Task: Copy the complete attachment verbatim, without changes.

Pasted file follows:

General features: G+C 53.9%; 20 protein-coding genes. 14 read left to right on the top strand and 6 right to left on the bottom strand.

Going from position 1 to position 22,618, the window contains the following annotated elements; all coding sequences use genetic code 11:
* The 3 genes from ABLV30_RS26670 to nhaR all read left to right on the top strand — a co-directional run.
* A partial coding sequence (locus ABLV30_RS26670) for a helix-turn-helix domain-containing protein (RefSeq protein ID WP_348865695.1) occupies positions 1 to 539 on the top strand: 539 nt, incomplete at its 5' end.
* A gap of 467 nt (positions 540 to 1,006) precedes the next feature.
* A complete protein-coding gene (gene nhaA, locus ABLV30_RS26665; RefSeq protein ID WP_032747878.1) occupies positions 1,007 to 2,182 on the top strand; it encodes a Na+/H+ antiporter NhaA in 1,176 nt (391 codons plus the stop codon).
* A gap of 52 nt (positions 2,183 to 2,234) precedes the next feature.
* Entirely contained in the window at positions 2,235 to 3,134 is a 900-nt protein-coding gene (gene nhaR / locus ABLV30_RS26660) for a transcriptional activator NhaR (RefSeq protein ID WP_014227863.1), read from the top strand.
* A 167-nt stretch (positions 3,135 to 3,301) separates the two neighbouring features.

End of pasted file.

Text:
General features: G+C 53.9%; 20 protein-coding genes. 14 read left to right on the top strand and 6 right to left on the bottom strand.

Going from position 1 to position 22,618, the window contains the following annotated elements; all coding sequences use genetic code 11:
* The 3 genes from ABLV30_RS26670 to nhaR all read left to right on the top strand — a co-directional run.
* A partial coding sequence (locus ABLV30_RS26670) for a helix-turn-helix domain-containing protein (RefSeq protein ID WP_348865695.1) occupies positions 1 to 539 on the top strand: 539 nt, incomplete at its 5' end.
* A gap of 467 nt (positions 540 to 1,006) precedes the next feature.
* A complete protein-coding gene (gene nhaA, locus ABLV30_RS26665; RefSeq protein ID WP_032747878.1) occupies positions 1,007 to 2,182 on the top strand; it encodes a Na+/H+ antiporter NhaA in 1,176 nt (391 codons plus the stop codon).
* A gap of 52 nt (positions 2,183 to 2,234) precedes the next feature.
* Entirely contained in the window at positions 2,235 to 3,134 is a 900-nt protein-coding gene (gene nhaR / locus ABLV30_RS26660) for a transcriptional activator NhaR (RefSeq protein ID WP_014227863.1), read from the top strand.
* A 167-nt stretch (positions 3,135 to 3,301) separates the two neighbouring features.